Elections

Candidate profile: Michael Butler

What you need to know about the April 2019 election

The 2019 municipal election is April 2. Here are some key dates and times you need to know if you're planning to vote.
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The 2019 municipal election is April 2. Here are some key dates and times you need to know if you're planning to vote.

Name: Michael Butler

Age: 23

Town: O’Fallon, IL

Occupation: Consultant

Position Seeking: SWIC Board of Trustees - District #5 (O’Fallon, Fairview, Caseyville)

Campaign website: Facebook.com/MichaelButlerForSWICBoard

Why are you running and why should people vote for you? A lifelong resident of Illinois, this state is my home and I care about it’s future. I am running for SWIC Board for two primary reasons. 1. Residents of Illinois and St. Clair County are facing one of the highest overall tax burdens in the nation. Politicians at the state and local level should be looking to reduce that burden. Instead, we see proposals to increase taxes (income, property, mileage, etc.) every day. SWIC has seen a 24% decrease in enrollment since 2013, yet they are taking more of our money (via property taxes) than ever before. You deserve representation that respects your hard-earned money. As your trustee, I will be diligent with your tax dollars ensure that they are being spent efficiently. 2. One of the biggest crises our state faces is the loss of population to other states. This out-migration is led by millennial taxpayers and millennial college students and is a direct threat to our state’s long-term financial stability and economic vitality. Our children and grandchildren are going to college in other states and never coming back. Ensuring that SWIC is a viable option for the next generation is critical to reversing that trend.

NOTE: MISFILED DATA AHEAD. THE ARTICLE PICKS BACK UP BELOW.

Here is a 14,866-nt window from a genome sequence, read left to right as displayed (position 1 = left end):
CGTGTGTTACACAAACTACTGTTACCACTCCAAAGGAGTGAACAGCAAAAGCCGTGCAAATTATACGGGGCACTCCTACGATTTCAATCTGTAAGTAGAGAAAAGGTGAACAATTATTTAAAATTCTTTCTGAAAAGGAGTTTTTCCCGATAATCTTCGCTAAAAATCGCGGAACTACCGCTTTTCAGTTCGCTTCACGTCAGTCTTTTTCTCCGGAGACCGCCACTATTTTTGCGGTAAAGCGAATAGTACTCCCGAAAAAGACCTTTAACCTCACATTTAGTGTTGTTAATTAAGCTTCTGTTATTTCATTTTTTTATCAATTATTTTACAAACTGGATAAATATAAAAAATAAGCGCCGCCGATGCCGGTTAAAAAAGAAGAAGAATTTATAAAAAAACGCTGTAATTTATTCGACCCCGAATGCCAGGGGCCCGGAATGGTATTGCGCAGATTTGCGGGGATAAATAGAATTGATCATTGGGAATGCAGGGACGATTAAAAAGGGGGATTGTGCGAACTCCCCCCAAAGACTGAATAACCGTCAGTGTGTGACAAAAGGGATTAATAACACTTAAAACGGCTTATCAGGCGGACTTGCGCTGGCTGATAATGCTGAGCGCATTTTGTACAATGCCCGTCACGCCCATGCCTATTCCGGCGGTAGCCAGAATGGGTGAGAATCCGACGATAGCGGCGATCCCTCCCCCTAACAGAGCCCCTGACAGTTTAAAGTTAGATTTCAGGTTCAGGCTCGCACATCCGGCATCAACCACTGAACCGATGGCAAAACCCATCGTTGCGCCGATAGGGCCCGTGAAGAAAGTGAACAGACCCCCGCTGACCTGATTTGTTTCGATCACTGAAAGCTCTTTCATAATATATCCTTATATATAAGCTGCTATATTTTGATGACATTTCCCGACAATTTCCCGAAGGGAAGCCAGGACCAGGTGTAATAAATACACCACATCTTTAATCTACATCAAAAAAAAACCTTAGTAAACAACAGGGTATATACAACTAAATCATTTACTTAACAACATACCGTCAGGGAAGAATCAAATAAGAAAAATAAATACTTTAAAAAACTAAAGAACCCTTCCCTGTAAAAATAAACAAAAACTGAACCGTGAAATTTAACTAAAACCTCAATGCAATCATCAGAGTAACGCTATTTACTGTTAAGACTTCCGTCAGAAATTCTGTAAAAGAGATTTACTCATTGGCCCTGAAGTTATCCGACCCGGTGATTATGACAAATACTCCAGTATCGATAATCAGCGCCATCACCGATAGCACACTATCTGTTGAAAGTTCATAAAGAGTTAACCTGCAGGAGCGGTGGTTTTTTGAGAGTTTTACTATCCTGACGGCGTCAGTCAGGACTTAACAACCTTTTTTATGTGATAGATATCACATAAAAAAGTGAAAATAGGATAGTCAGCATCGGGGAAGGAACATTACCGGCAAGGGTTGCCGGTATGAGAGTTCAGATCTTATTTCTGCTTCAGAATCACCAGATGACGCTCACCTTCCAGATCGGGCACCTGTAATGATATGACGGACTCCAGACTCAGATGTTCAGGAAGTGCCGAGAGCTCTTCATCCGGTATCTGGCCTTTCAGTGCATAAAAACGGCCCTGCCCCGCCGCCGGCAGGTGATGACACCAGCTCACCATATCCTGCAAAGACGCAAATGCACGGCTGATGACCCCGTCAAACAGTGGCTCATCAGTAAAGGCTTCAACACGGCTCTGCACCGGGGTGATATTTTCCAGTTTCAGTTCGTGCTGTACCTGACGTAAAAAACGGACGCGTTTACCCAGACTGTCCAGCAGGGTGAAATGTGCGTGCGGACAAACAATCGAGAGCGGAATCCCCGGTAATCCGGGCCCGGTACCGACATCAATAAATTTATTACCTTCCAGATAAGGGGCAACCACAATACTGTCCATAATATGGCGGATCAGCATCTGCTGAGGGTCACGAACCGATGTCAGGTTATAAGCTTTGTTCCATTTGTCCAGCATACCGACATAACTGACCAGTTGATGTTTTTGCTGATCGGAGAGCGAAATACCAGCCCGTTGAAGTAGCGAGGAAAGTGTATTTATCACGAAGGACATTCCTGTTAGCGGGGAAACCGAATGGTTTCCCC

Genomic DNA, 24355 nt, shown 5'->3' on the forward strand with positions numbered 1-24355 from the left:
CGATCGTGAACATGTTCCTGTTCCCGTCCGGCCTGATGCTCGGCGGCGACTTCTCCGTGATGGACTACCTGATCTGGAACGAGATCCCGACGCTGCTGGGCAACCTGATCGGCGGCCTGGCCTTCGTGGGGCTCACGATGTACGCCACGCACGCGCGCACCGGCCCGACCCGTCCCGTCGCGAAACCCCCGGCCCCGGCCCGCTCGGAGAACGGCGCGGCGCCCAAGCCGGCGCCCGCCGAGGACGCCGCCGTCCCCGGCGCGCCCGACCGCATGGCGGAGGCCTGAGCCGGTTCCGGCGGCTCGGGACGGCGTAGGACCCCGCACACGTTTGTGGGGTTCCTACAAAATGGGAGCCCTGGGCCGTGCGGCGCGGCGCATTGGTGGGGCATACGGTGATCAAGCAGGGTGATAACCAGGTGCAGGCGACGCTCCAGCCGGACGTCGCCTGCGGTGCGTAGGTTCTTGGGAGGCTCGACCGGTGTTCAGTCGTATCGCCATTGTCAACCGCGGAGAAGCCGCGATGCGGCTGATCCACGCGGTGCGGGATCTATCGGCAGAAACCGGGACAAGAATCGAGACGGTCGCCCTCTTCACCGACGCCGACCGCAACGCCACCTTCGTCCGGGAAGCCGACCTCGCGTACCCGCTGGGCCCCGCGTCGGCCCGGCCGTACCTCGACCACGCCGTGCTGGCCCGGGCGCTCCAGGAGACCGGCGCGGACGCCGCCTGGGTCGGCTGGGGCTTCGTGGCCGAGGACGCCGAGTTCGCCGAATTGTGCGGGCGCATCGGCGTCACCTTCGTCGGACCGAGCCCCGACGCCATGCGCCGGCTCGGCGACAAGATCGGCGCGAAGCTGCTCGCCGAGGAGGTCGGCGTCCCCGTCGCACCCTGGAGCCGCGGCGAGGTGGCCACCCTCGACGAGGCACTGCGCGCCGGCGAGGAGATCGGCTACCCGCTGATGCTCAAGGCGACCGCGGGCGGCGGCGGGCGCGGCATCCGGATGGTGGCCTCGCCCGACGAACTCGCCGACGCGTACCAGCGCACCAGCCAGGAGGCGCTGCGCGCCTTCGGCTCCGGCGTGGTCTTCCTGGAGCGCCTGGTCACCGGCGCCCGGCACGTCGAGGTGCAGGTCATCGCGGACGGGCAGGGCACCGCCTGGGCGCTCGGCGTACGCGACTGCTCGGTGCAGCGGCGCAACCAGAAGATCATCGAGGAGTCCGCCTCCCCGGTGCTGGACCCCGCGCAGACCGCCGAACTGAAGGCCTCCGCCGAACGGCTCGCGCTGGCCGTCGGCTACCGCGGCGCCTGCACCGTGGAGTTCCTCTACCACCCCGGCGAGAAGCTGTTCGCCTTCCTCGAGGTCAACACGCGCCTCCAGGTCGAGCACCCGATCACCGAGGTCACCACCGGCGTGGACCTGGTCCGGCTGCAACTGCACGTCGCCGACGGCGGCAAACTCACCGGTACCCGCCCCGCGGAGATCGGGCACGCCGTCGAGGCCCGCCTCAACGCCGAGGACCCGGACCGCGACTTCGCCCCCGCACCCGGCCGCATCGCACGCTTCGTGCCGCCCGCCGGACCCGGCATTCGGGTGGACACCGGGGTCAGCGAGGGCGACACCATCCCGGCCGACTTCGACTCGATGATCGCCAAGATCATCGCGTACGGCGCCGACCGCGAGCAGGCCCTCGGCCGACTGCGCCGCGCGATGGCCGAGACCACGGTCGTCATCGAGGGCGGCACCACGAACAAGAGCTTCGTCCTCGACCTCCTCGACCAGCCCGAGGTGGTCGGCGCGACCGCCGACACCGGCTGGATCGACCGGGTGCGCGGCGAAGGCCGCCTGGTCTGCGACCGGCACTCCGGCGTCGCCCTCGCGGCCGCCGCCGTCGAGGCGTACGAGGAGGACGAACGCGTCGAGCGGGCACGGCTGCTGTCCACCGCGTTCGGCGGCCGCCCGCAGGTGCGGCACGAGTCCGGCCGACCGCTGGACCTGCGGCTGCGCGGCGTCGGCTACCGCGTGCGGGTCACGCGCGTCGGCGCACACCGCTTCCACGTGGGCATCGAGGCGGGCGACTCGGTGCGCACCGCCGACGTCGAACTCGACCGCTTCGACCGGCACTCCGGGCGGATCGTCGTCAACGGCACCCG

What are the most important issues the facing the community college, and how would you approach them? 1. Fiscal Irresponsibility. You deserve representation that respects your hard-earned tax dollars. I will pair my experience with my education (MBA) and ensure that your tax dollars are being spent wisely. 2. Public Safety. It is important that Students feel safe when pursuing an education. As your trustee, I will work to foster a stronger relationship between Public Safety, Belleville Police and the Sheriff’s Department.

Under what circumstances would you vote to raise property taxes or fees for the college? Illinoisans already face the highest overall tax burden and the second highest property tax burden in the nation. Families throughout the Metro East are paying more to SWIC in property taxes than ever before, If I am fortunate enough to represent the residents of SWIC Board District 5, I will look for every opportunity to reduce the burden placed on our residents by taxes and fees.

What are your goals for the community college/what do you want to accomplish? Education is important. And SWIC is a crucial part of our community. 1. Fiscal Responsibility SWIC Trustees work for the taxpayers that they represent. That is why it is critical that the SWIC Board lives within it means and that tax dollars are spent wisely. SWIC is struggling today, in part, because of decades of fiscal irresponsibility. As your Trustee, I will work diligently to ensure that SWIC spends your money efficiently! 2. Public Safety SWIC students and staff have expressed concerns regarding safety on campus, particularly at night. Students should not feel at risk when pursuing an education. As your Trustee, I will work to foster a stronger relationship between Public Safety, the Belleville Police and the Sheriff’s Department.

Enrollment has been dropping at community colleges around the state. How should schools try to reverse that trend? While we know SWIC is not the right path for everyone, we should make every effort to provide a high quality education at a reasonable price. For the first time in more than 50 years, there are more jobs in the United States than there are people to fill them. This is a direct result of the skills-gap. One of the priorities of SWIC should be preparing students for the workforce. One way to address the decrease in enrollment is to work alongside employers throughout the Metro East to address these skill gaps.

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